DAVIS’ DESPERATE DASH TO DEFEND
Amidst announcements that Australia’s highest ranked players won’t be teeing it up at The Lakes, the news that Cameron Davis is returning to Australia to defend his 2017 title came as welcome news for tournament organisers. The New South Welshman is set to arrive directly from the PGA Tour’s event in Mexico and skip another of the crucial early season events for newly minted Tour members like himself.
“At this stage in my career it’s very tough to give up any starts out there,” Davis exclusively told Golf Australia magazine of missing the RSM Classic. “It’s been what you’ve sort of been working towards your whole life to get to the point where you’ve got plenty of them lined up in front of you. But for me it wasn’t too difficult a decision.
“I mean first of all just playing in Australia in front of a home crowd, I don’t get the opportunity too often throughout the year … But also, defending a tournament like that. It would be pretty hard to give up an opportunity like that.”
Davis’ excitement as he prepares to defend a tournament for the first time as a professional is understandable. But the 23-year-old, who rose almost 1,400 spots in the world rankings in less than 12 months, is aware that teeing it up in his national Open will be a very different prospect this time around. While the lack of some of the biggest names in Australian golf won’t take any shine off the event for Davis.
“I can imagine early in the week there’s going to be a little bit more going on, I’m probably not going to be quite as quiet,” he said. “This is the position I’ve always wanted to be in, it means that I’ve done well and I’ve got the opportunity to do well again. I’m excited about it. I’m not nervous at all.
“It would be very cool to play against those guys (Adam Scott, Jason Day and Marc Leishman), especially back home, but I’m sure they’ve all got very good reasons why they’re not playing. So I can’t be disappointed or angry about it because they’ve got their own lives to live as well.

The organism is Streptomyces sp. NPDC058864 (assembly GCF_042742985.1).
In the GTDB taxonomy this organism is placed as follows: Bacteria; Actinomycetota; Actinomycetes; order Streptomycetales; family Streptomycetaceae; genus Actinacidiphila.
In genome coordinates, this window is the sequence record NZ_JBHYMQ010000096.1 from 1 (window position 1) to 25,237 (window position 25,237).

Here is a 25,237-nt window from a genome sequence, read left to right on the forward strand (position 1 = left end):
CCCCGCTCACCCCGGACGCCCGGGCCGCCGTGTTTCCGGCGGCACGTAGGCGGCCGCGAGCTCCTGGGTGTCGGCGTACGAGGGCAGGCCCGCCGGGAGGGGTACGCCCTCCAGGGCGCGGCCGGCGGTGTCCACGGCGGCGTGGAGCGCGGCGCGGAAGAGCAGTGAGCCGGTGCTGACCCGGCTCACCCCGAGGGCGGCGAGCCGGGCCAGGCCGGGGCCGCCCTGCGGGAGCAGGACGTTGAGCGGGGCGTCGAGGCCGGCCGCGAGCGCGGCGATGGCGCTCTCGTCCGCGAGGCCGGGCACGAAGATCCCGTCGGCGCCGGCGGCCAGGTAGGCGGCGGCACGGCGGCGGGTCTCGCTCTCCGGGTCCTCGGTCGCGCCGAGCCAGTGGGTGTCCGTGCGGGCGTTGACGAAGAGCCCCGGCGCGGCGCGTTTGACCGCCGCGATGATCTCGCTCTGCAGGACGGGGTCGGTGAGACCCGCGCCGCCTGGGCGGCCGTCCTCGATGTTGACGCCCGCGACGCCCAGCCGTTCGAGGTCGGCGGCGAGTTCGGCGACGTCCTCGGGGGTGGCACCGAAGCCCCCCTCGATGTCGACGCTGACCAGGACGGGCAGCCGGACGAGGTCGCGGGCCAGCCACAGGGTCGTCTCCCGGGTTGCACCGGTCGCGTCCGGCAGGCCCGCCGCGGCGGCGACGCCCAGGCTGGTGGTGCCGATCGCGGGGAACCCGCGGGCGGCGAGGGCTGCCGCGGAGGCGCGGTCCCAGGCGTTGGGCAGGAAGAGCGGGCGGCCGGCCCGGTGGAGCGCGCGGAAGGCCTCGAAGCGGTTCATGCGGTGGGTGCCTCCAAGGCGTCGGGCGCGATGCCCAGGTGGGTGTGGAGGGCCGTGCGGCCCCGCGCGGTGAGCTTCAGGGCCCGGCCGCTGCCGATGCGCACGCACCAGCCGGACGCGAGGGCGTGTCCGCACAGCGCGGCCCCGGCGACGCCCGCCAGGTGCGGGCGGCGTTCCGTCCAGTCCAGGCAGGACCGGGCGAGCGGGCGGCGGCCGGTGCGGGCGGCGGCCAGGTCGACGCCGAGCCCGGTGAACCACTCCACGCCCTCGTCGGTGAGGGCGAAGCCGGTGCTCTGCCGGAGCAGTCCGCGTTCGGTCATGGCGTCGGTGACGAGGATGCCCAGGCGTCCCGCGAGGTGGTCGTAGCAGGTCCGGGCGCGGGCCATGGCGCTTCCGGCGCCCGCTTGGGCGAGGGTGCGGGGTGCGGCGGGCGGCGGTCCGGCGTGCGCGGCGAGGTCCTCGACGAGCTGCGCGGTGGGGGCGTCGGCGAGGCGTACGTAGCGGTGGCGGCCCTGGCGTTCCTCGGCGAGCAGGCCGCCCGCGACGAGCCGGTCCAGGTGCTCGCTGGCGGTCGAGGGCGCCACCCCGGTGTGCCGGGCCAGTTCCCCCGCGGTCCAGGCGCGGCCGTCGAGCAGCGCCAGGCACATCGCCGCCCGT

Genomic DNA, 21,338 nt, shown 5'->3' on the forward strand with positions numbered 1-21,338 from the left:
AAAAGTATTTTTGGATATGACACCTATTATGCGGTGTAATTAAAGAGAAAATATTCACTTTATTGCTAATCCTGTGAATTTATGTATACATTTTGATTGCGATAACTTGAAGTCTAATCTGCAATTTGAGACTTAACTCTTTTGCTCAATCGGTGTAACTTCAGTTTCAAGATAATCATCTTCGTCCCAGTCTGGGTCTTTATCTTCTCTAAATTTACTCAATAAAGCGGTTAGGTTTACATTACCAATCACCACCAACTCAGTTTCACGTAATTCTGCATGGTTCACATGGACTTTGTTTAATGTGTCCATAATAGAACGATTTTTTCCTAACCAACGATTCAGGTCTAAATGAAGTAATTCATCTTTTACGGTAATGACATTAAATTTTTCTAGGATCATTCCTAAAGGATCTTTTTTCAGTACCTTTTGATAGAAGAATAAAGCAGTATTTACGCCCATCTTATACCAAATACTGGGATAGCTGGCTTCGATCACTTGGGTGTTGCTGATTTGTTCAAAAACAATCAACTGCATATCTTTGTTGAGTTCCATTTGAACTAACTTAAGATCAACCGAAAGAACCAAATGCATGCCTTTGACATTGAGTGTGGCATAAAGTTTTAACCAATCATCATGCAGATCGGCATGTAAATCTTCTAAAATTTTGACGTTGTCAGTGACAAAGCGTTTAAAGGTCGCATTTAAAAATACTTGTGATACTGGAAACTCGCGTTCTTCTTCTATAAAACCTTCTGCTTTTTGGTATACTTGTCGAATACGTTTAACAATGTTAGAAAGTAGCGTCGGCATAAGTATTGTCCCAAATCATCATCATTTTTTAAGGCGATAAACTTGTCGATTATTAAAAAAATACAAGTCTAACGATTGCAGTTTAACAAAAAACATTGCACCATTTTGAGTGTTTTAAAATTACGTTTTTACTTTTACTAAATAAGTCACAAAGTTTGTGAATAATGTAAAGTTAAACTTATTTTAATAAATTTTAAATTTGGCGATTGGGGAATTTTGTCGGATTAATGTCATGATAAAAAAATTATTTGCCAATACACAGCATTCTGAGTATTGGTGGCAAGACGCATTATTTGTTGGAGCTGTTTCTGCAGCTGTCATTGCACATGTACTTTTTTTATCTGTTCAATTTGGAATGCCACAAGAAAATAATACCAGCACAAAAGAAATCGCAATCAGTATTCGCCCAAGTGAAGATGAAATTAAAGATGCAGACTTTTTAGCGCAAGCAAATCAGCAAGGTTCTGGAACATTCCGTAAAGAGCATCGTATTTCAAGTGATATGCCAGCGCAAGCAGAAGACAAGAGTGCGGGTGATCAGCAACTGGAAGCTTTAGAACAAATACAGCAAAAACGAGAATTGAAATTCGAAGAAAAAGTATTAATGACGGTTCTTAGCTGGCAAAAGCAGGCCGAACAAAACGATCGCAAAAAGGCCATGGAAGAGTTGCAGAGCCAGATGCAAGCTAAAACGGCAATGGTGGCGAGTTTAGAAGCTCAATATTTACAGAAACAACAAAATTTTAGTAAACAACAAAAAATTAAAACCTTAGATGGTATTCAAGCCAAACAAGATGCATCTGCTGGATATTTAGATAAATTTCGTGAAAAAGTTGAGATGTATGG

“The fact that they aren’t there this year, obviously it’s a few big names that won’t be competing, but there’s still going to be a strong field and you need to play your best golf if you want to get over the line.”
Despite the dearth of local superstars, the field has been boosted by the inclusion of a number of Americans, including Matt Kuchar, Keegan Bradley and Brandt Snedeker, who have all spent time inside the top-10 in the world rankings during their career.
Bradley and Snedeker, runner-up to Craig Parry at The Australian in 2007, are both 2018 PGA Tour winners and should be installed as two of the favourites, while Kuchar sits 13th on the PGA Tour’s career earnings list.
Of the local players, Cameron Smith will be chief among Davis’ challengers. The Queenslander is set to tee it up at the Open, World Cup and Australian PGA, where he will defend and be joined by Davis, who plans on following in his namesake’s footsteps going forward when it comes to supporting tournaments at home.
“I want to make a point of coming back home every year. I’ve grown up just wanting to be a part of that golf tournament (the Australian Open) and the Australian PGA as well,” Davis said.
“I feel like it’s pretty cool to play in front of friends and family, and playing in your home Open there’s something about it, I just want to be a part of it.”
Cameron Davis will forgo a PGA Tour start to defend his title won at The Australian in 2017.